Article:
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  • 12 min read

Is your code ready for the leap year?

2016 is a leap year, and that can mean trouble for software applications not carefully coded to prevent bugs. Learn more about the types of bugs you should be on the lookout for, and how the leap year has affected Azure and other software in the past.

As we enter February, it’s a good time to remember that 2016 is a leap year. For most people, this may just be an interesting oddity; an extra day to work or play. But for software developers, the leap year can cause significant pain.

If you are just now thinking about checking your code for leap year bugs, you better move quickly. In fact, you might already be experiencing the effects and may not even realize it! What kind of bugs might be lurking in your code?

  • Off-by-one issues, especially around data filtering using date-range queries
  • Unexpected or undesired behavior in user interfaces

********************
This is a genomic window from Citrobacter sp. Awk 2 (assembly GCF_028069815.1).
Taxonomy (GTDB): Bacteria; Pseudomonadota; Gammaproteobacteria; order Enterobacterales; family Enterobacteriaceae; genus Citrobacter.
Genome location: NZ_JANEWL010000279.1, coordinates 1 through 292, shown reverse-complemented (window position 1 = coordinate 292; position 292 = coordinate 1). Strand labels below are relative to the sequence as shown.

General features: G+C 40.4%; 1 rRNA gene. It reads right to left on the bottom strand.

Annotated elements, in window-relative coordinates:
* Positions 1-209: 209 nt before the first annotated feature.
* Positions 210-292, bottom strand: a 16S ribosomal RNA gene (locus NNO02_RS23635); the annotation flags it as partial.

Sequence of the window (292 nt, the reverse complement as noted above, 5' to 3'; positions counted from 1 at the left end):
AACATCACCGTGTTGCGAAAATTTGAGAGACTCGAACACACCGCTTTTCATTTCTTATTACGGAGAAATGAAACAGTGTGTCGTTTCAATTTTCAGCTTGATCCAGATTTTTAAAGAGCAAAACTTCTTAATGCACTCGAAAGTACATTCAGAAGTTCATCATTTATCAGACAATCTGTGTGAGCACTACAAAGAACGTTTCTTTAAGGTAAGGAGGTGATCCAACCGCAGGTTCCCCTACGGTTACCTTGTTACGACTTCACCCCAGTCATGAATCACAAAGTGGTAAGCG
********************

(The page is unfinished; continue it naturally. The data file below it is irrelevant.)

• Potential for exceptions, crashes, or hanging as edge cases are encountered

“Meh,” you say. “My code is just fine. We have unit tests.”

“Oh really,” I say. “Do your tests properly mock the clock? Do they test edge cases including February 29 and December 31? Have you tested any low-level C++ code you might have as well as the rest of your system? Do you even know what a leap year bug looks like?”

Most often, blank stares.

Why does this matter for Azure?

Well really, it applies to just about any code a developer might write, and quite a lot of it may end up running in the Azure cloud! Azure had a leap year outage of its own in 2012, and we’ve been working hard to ensure a smooth experience this time around. We’d like all of our customers to benefit from our research and experiences since then.

Ok, so what do I need to know?

There’s a lot to cover here, so let’s start with the most important things first.